DH82A Tiger Moth (oz7955)
About this Plan
DH.82A Tiger Moth. Radio control scale model biplane. For .55cc to .8cc engines and 2-3 function radio.
Note this plan appeared along with the DH.60 Moth (oz7952) in the same article, so the text describes both models.
Quote: "This pair of Moths owes quite a lot to the 20 size Cirrus Moth and Tiger Moth I designed and published in RCME in December 1985 and 86 respectively. Similar construction has been employed bet greater efforts have been made to keep the overall weights down, this being more important with the models if you wish to try your luck at flying them indoors ...the good news is that at 23oz the 'Tiggie' flies wery well. My Gipsy Moth came out at a tweak over 16oz, but I used micro servos, a 100MAh battery and a Micron receiver. Andy used the heavier mini gear."
Quote: "Andy Ward builds the Tiger Moth. The De Havilland DH82A Tiger Moth needs no introduction from me, save that it first flew in the early 1930s and many examples are still flown all around the world today. Tigers will still be flying well into the next century with more being restored to airworthiness each year.
There cannot be many modellers who have not built or flown a model Tiger Moth sometime in their career. There are certainly many kits and plans on the market to choose from, ranging from rubber powered free flight to 1/3rd scale radio control!
This is my third R/C Tiger. I once built a model from the Free Plan in RCME Dec '86. fitted ailerons and a 26 Surpass engine and had many a happy hour flying it. Personally speaking, the Tiger comes a close second in my 'favourite biplane' category to the American Curtiss 'Jenny' - but that is another story!
This three channel model measures 33 in from tip to tip and was designed by David Boddington in order to fulfill the criteria for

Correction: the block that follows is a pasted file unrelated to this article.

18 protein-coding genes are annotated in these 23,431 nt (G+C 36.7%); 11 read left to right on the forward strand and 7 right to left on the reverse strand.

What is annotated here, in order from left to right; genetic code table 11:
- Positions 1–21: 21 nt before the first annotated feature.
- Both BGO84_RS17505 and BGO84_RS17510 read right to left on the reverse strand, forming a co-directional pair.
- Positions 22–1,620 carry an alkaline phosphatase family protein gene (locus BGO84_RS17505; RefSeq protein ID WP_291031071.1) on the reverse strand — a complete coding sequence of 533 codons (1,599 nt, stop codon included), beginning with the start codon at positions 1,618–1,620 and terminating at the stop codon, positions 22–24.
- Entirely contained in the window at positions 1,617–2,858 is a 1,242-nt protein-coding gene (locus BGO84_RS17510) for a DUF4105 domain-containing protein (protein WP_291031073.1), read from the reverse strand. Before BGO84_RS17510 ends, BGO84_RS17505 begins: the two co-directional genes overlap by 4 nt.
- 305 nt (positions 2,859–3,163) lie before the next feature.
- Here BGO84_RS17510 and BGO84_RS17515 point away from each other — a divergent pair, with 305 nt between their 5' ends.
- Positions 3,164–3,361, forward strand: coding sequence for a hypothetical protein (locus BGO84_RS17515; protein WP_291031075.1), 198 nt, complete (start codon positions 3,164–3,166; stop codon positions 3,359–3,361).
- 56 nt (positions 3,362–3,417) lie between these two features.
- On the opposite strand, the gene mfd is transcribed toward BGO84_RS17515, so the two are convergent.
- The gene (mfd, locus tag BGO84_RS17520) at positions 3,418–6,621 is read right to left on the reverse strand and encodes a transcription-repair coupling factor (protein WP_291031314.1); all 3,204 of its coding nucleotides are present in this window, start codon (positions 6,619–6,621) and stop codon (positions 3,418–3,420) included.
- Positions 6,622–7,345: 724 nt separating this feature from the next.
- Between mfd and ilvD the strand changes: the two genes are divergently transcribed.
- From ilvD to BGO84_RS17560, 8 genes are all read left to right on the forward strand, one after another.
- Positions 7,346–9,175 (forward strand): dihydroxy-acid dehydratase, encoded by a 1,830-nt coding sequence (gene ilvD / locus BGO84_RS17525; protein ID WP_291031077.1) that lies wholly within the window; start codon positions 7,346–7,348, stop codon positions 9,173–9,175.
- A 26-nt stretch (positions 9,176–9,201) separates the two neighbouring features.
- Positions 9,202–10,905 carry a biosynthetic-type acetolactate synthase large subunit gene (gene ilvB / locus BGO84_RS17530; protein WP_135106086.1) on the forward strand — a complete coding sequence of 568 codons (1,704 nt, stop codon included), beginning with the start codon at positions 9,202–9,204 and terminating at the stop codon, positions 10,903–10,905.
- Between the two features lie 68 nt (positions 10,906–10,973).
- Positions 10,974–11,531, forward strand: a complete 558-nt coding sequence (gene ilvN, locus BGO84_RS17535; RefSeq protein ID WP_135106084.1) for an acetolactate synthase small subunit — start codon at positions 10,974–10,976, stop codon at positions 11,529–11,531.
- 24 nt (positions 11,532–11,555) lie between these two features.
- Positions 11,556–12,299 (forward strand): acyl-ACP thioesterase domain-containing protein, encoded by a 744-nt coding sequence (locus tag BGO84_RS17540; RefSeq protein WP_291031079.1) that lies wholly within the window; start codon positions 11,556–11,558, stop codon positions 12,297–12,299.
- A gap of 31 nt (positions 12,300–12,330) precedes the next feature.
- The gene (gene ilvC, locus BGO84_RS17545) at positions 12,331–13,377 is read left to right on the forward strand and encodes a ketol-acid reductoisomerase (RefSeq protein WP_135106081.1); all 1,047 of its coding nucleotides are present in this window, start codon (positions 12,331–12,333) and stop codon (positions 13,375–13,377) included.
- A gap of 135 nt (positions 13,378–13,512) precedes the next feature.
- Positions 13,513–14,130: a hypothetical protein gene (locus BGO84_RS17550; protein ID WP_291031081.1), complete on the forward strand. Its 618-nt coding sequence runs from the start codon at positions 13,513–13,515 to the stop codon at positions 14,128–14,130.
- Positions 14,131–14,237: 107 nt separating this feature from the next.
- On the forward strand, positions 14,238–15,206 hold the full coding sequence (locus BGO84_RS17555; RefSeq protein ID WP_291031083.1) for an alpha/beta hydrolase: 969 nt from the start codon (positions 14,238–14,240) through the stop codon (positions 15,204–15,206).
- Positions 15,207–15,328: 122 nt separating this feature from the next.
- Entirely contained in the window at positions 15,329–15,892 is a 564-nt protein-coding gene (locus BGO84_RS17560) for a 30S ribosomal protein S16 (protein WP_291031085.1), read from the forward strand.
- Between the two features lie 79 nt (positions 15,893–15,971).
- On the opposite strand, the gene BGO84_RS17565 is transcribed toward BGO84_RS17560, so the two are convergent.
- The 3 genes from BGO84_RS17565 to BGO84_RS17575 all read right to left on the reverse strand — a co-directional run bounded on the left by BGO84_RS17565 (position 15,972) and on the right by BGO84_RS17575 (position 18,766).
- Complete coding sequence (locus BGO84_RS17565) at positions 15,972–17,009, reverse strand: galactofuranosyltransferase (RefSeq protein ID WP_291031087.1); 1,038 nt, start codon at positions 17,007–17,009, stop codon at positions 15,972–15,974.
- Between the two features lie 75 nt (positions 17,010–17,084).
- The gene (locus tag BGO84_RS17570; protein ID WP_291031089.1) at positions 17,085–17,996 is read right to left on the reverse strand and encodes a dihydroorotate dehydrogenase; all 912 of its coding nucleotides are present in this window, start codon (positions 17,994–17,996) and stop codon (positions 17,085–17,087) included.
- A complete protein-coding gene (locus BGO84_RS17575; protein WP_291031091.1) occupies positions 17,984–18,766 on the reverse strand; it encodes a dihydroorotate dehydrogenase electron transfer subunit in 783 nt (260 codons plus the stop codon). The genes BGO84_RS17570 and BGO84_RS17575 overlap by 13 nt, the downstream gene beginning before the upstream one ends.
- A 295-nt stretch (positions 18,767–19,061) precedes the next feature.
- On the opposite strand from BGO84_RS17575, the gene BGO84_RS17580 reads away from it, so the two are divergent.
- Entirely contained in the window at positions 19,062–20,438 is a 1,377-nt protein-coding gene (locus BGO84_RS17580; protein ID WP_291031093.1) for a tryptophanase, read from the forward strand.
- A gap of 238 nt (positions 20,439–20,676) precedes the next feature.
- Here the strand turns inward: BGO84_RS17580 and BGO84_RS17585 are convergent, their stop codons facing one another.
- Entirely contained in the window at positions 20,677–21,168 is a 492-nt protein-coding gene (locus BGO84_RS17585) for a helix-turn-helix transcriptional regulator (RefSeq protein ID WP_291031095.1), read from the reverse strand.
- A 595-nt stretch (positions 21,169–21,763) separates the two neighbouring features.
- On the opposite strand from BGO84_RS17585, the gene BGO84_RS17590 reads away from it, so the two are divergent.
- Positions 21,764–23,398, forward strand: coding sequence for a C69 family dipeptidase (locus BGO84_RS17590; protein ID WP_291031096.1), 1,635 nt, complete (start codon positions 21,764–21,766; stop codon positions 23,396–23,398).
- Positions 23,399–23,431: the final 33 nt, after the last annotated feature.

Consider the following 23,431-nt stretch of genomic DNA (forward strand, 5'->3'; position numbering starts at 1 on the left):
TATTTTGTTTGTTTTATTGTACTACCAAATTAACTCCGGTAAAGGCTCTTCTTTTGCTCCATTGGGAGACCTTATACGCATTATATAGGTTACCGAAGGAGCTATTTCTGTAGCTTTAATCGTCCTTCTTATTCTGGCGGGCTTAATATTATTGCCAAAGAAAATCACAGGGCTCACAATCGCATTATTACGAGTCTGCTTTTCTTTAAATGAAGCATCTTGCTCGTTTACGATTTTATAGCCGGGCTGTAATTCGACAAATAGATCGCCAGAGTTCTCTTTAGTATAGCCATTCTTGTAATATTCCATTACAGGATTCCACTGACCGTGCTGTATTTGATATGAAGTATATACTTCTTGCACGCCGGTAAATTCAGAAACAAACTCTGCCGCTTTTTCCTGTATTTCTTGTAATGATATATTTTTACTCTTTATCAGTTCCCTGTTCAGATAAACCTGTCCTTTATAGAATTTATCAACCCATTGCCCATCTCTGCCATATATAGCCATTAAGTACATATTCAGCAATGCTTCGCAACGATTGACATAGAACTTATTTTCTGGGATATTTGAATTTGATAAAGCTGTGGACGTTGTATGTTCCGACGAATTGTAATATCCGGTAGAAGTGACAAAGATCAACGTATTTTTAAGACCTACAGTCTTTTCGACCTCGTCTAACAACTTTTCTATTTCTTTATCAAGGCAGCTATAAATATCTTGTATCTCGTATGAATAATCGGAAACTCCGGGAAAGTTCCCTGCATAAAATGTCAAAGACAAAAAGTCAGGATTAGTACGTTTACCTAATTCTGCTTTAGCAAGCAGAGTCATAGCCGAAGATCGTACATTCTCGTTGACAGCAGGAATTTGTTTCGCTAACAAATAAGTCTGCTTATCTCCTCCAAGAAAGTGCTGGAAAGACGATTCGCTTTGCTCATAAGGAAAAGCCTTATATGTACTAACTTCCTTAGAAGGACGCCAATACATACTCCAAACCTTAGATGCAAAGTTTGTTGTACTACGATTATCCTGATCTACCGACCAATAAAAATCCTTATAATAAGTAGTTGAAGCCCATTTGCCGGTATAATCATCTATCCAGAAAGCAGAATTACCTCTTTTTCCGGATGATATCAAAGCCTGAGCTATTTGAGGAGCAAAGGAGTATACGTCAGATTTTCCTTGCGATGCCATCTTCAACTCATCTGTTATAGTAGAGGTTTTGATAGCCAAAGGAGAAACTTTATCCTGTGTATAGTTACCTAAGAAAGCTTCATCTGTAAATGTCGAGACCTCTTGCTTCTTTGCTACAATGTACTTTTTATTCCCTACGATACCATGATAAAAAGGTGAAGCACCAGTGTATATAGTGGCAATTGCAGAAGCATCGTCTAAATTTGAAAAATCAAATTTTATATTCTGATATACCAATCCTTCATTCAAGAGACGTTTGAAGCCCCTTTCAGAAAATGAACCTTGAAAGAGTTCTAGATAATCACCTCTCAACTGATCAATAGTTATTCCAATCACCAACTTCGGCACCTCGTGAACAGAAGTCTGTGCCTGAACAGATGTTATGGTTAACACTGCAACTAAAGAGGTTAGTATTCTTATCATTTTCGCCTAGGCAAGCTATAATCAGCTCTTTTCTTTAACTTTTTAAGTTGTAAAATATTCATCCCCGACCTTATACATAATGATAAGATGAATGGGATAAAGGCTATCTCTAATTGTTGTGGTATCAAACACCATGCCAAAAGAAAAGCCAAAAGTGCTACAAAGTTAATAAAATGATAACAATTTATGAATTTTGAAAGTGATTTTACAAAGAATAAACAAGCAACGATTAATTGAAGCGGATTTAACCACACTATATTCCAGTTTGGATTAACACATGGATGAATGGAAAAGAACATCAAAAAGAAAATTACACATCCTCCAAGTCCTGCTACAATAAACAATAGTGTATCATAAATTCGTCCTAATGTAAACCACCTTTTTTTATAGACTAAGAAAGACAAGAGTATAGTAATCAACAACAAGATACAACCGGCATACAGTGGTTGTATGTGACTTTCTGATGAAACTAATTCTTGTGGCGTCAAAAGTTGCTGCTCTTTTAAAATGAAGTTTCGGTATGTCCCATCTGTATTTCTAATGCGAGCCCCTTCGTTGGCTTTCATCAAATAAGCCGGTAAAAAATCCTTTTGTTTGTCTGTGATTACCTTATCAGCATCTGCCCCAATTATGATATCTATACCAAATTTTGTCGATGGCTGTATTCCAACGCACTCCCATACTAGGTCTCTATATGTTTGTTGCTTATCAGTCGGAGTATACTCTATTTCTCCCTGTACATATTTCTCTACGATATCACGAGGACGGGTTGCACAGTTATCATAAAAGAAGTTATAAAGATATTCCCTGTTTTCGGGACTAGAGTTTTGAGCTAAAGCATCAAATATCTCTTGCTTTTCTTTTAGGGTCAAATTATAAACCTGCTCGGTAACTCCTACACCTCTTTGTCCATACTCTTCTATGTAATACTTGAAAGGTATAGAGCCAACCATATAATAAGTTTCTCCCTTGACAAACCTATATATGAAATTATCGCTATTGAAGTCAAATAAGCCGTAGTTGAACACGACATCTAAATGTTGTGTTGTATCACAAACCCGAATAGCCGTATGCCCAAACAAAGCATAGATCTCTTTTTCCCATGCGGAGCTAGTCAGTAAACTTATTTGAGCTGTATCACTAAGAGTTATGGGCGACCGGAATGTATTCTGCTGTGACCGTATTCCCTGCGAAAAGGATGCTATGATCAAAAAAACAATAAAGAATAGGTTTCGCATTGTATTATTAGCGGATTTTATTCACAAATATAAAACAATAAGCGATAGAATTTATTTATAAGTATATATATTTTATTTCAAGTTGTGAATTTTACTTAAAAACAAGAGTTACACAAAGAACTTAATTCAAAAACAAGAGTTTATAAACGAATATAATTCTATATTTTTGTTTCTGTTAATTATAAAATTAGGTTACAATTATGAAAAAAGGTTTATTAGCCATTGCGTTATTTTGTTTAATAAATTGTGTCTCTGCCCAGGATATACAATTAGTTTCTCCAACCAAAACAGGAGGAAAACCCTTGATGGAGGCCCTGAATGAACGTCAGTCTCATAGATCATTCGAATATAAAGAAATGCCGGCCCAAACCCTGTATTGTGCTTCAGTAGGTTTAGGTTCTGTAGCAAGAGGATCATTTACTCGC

indoor flight at the Model Engineering Exhibition - namely a maximum throttled engine size of 0.55, hence the PAW55 in the model. At the time of starting to build the model. I didn't have an engine to power it. This situation was kindly resolved by my local model shop proprietor - more of this later.
Obviously. the small size of the model dictates that construction must be light and accurate with no twisted wings or banana shaped fuselages. for these would have a dire effect on the flight of a small model. To this end, the model has been designed with lightness in mind, using a built up rear fuselage and tailsurfaces.
Fuselage: Construction begins with cutting out a kit of parts in the normal fashion. Having built two identical fuselage sides over the plan and fitted the doublers and centre section struts, these can be joined by formers F2.4,6 and 8. The fuselage at these positions is parallel in plan view so it is easy to produce a square assembly
The rear sternpost is then pulled together and all the rear crosspieces installed. It is then a simple matter to erect the top decking formers and wrap with 0.4mm plywood at the front and dampened 1/32 balsawood at the rear. The latter is moistened to prevent splitting.
The cowl is interesting in that the lower portion is removable between F2 and the nose block. Again, accuracy of construction pays off here. but it is not difficult and I hope the photographs will explain all. The wing retaining plates, servo bearers and 1.5mm ply top wing plate are fitted to just about complete the fuselage. I added a 0.8mm ply floor in the rear cockpit to house my radio switch and pilot figure... "
Direct submission to Outerzone.
Update 01/11/2016: article pages, text & pics added, thanks to RFJ.
Supplementary file notes
Article pages, text & pics.
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